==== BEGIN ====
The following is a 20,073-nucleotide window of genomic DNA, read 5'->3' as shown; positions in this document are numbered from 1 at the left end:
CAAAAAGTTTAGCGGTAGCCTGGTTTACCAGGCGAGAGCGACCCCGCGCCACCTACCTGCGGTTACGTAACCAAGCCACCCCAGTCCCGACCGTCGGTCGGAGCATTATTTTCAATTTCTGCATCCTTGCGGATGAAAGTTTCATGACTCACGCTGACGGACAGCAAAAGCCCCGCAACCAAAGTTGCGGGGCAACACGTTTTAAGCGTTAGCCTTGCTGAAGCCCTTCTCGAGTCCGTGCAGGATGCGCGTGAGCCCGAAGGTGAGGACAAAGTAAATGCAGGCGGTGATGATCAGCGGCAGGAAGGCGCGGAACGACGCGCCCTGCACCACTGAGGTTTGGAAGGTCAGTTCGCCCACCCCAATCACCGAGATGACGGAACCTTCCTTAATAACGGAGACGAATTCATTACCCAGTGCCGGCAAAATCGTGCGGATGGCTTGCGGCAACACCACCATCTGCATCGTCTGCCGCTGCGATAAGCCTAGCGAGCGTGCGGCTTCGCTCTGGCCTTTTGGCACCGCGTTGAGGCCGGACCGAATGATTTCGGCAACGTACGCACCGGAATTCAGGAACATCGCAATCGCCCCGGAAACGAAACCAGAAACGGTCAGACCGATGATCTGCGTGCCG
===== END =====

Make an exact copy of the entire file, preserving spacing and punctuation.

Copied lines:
The following is a 20,073-nucleotide window of genomic DNA, read 5'->3' as shown; positions in this document are numbered from 1 at the left end:
CAAAAAGTTTAGCGGTAGCCTGGTTTACCAGGCGAGAGCGACCCCGCGCCACCTACCTGCGGTTACGTAACCAAGCCACCCCAGTCCCGACCGTCGGTCGGAGCATTATTTTCAATTTCTGCATCCTTGCGGATGAAAGTTTCATGACTCACGCTGACGGACAGCAAAAGCCCCGCAACCAAAGTTGCGGGGCAACACGTTTTAAGCGTTAGCCTTGCTGAAGCCCTTCTCGAGTCCGTGCAGGATGCGCGTGAGCCCGAAGGTGAGGACAAAGTAAATGCAGGCGGTGATGATCAGCGGCAGGAAGGCGCGGAACGACGCGCCCTGCACCACTGAGGTTTGGAAGGTCAGTTCGCCCACCCCAATCACCGAGATGACGGAACCTTCCTTAATAACGGAGACGAATTCATTACCCAGTGCCGGCAAAATCGTGCGGATGGCTTGCGGCAACACCACCATCTGCATCGTCTGCCGCTGCGATAAGCCTAGCGAGCGTGCGGCTTCGCTCTGGCCTTTTGGCACCGCGTTGAGGCCGGACCGAATGATTTCGGCAACGTACGCACCGGAATTCAGGAACATCGCAATCGCCCCGGAAACGAAACCAGAAACGGTCAGACCGATGATCTGCGTGCCG